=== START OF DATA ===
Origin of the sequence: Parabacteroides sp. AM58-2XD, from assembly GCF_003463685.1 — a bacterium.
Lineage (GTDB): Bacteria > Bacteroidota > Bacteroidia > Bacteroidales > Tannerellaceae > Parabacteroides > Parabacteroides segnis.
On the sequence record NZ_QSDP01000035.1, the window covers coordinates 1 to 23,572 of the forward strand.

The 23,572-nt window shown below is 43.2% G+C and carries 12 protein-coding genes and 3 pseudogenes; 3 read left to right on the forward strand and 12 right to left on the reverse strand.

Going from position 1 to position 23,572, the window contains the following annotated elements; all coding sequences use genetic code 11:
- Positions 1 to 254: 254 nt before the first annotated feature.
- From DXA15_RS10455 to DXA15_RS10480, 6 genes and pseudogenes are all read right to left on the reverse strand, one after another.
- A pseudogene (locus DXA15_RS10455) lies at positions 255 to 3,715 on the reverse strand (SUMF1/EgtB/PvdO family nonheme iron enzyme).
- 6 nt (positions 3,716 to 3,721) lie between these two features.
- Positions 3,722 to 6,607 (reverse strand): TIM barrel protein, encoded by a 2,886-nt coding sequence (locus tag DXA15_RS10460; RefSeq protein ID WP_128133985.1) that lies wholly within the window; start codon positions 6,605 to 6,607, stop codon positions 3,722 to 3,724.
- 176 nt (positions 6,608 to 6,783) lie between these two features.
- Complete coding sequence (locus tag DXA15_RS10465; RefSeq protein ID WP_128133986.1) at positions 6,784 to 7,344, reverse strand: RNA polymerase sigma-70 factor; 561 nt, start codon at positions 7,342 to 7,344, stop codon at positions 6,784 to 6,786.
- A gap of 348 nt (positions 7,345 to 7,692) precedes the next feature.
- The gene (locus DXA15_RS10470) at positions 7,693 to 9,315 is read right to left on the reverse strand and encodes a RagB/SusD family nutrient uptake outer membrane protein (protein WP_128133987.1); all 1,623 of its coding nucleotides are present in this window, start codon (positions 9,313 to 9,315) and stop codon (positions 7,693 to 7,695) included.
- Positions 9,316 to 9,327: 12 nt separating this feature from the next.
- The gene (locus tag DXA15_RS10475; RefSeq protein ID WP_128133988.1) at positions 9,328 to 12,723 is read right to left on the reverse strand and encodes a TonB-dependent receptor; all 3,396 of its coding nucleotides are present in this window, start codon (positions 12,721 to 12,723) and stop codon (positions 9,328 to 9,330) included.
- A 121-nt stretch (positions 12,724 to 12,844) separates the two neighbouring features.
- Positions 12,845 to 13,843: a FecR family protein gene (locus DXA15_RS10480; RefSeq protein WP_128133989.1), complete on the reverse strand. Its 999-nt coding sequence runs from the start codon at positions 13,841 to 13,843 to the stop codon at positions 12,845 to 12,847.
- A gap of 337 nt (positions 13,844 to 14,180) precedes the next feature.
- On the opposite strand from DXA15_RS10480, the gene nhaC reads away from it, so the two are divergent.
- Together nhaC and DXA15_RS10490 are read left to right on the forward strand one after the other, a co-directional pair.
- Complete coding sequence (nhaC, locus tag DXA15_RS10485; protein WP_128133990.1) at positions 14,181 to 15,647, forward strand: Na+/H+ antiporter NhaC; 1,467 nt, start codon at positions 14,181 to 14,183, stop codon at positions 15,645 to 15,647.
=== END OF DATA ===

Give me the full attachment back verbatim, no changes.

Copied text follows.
Origin of the sequence: Parabacteroides sp. AM58-2XD, from assembly GCF_003463685.1 — a bacterium.
Lineage (GTDB): Bacteria > Bacteroidota > Bacteroidia > Bacteroidales > Tannerellaceae > Parabacteroides > Parabacteroides segnis.
On the sequence record NZ_QSDP01000035.1, the window covers coordinates 1 to 23,572 of the forward strand.

The 23,572-nt window shown below is 43.2% G+C and carries 12 protein-coding genes and 3 pseudogenes; 3 read left to right on the forward strand and 12 right to left on the reverse strand.

Going from position 1 to position 23,572, the window contains the following annotated elements; all coding sequences use genetic code 11:
- Positions 1 to 254: 254 nt before the first annotated feature.
- From DXA15_RS10455 to DXA15_RS10480, 6 genes and pseudogenes are all read right to left on the reverse strand, one after another.
- A pseudogene (locus DXA15_RS10455) lies at positions 255 to 3,715 on the reverse strand (SUMF1/EgtB/PvdO family nonheme iron enzyme).
- 6 nt (positions 3,716 to 3,721) lie between these two features.
- Positions 3,722 to 6,607 (reverse strand): TIM barrel protein, encoded by a 2,886-nt coding sequence (locus tag DXA15_RS10460; RefSeq protein ID WP_128133985.1) that lies wholly within the window; start codon positions 6,605 to 6,607, stop codon positions 3,722 to 3,724.
- 176 nt (positions 6,608 to 6,783) lie between these two features.
- Complete coding sequence (locus tag DXA15_RS10465; RefSeq protein ID WP_128133986.1) at positions 6,784 to 7,344, reverse strand: RNA polymerase sigma-70 factor; 561 nt, start codon at positions 7,342 to 7,344, stop codon at positions 6,784 to 6,786.
- A gap of 348 nt (positions 7,345 to 7,692) precedes the next feature.
- The gene (locus DXA15_RS10470) at positions 7,693 to 9,315 is read right to left on the reverse strand and encodes a RagB/SusD family nutrient uptake outer membrane protein (protein WP_128133987.1); all 1,623 of its coding nucleotides are present in this window, start codon (positions 9,313 to 9,315) and stop codon (positions 7,693 to 7,695) included.
- Positions 9,316 to 9,327: 12 nt separating this feature from the next.
- The gene (locus tag DXA15_RS10475; RefSeq protein ID WP_128133988.1) at positions 9,328 to 12,723 is read right to left on the reverse strand and encodes a TonB-dependent receptor; all 3,396 of its coding nucleotides are present in this window, start codon (positions 12,721 to 12,723) and stop codon (positions 9,328 to 9,330) included.
- A 121-nt stretch (positions 12,724 to 12,844) separates the two neighbouring features.
- Positions 12,845 to 13,843: a FecR family protein gene (locus DXA15_RS10480; RefSeq protein WP_128133989.1), complete on the reverse strand. Its 999-nt coding sequence runs from the start codon at positions 13,841 to 13,843 to the stop codon at positions 12,845 to 12,847.
- A gap of 337 nt (positions 13,844 to 14,180) precedes the next feature.
- On the opposite strand from DXA15_RS10480, the gene nhaC reads away from it, so the two are divergent.
- Together nhaC and DXA15_RS10490 are read left to right on the forward strand one after the other, a co-directional pair.
- Complete coding sequence (nhaC, locus tag DXA15_RS10485; protein WP_128133990.1) at positions 14,181 to 15,647, forward strand: Na+/H+ antiporter NhaC; 1,467 nt, start codon at positions 14,181 to 14,183, stop codon at positions 15,645 to 15,647.